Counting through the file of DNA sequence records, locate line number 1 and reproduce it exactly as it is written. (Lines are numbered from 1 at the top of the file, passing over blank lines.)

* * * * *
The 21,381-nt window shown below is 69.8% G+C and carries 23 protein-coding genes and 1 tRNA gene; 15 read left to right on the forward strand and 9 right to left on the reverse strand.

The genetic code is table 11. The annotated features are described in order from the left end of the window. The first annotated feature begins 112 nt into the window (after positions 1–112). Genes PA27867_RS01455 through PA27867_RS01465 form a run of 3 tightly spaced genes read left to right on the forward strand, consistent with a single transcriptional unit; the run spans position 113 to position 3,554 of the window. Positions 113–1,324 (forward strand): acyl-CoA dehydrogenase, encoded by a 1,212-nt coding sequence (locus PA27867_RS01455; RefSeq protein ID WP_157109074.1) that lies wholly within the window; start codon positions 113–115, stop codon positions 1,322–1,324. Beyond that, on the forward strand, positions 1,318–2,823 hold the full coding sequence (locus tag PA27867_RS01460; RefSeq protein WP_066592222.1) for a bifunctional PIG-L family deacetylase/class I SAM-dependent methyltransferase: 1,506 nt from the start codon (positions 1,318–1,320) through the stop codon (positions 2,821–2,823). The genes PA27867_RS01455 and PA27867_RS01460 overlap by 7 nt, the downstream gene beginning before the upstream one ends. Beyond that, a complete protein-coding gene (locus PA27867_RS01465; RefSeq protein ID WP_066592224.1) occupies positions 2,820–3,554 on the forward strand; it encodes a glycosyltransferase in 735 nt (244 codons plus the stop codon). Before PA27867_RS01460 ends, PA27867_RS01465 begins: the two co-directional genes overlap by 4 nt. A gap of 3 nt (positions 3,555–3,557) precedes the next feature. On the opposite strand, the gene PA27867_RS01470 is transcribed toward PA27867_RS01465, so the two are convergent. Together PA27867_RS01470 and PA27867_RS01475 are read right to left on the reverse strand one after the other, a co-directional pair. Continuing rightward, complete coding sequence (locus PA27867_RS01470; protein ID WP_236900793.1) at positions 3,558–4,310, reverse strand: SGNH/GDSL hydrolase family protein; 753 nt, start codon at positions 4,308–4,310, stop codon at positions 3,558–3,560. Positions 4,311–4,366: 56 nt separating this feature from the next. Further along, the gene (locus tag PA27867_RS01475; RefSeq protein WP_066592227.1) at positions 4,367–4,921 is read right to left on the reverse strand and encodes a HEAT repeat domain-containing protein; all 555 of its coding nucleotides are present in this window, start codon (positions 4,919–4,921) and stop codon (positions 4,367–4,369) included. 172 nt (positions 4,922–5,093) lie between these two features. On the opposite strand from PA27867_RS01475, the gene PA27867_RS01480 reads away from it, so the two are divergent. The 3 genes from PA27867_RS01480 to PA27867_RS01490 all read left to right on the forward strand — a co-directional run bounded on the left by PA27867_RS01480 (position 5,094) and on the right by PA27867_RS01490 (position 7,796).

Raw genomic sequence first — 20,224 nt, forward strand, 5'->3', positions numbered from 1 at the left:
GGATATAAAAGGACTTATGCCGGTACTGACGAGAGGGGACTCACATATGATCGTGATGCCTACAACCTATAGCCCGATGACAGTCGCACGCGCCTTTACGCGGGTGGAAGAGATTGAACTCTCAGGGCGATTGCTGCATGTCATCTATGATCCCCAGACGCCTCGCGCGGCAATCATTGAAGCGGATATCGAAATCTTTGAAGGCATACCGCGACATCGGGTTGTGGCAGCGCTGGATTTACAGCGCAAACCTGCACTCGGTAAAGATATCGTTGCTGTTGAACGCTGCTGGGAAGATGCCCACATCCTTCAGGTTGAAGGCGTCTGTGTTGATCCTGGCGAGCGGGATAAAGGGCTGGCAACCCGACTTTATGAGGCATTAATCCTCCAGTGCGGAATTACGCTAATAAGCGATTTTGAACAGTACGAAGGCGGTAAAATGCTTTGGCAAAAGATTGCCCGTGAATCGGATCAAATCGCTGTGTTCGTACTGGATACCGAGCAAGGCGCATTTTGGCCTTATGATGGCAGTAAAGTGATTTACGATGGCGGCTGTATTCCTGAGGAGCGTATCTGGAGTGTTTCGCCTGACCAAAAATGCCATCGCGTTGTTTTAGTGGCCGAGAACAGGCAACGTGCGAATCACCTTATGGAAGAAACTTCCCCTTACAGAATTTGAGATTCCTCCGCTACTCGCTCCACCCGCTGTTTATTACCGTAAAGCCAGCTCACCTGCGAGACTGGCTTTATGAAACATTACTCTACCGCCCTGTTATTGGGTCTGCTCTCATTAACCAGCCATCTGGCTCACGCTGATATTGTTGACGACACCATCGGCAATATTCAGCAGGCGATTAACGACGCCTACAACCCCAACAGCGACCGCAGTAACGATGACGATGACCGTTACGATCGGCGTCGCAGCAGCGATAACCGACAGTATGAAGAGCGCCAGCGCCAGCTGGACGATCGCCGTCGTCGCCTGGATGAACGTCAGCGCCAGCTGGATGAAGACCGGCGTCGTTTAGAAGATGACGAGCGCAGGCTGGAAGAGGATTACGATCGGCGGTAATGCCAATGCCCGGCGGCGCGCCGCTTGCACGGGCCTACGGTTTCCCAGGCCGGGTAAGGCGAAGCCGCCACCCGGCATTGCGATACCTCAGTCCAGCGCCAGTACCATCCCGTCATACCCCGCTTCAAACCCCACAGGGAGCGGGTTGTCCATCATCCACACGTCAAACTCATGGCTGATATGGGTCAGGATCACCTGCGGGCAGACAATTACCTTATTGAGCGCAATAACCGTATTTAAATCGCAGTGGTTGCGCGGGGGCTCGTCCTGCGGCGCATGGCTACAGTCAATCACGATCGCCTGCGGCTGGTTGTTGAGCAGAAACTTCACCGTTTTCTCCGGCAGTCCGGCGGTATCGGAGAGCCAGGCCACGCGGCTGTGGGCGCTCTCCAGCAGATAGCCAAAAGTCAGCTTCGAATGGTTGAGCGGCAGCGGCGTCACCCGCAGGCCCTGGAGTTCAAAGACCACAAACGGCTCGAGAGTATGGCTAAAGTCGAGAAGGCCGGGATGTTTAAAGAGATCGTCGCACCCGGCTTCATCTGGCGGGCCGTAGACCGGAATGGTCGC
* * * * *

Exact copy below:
The 21,381-nt window shown below is 69.8% G+C and carries 23 protein-coding genes and 1 tRNA gene; 15 read left to right on the forward strand and 9 right to left on the reverse strand.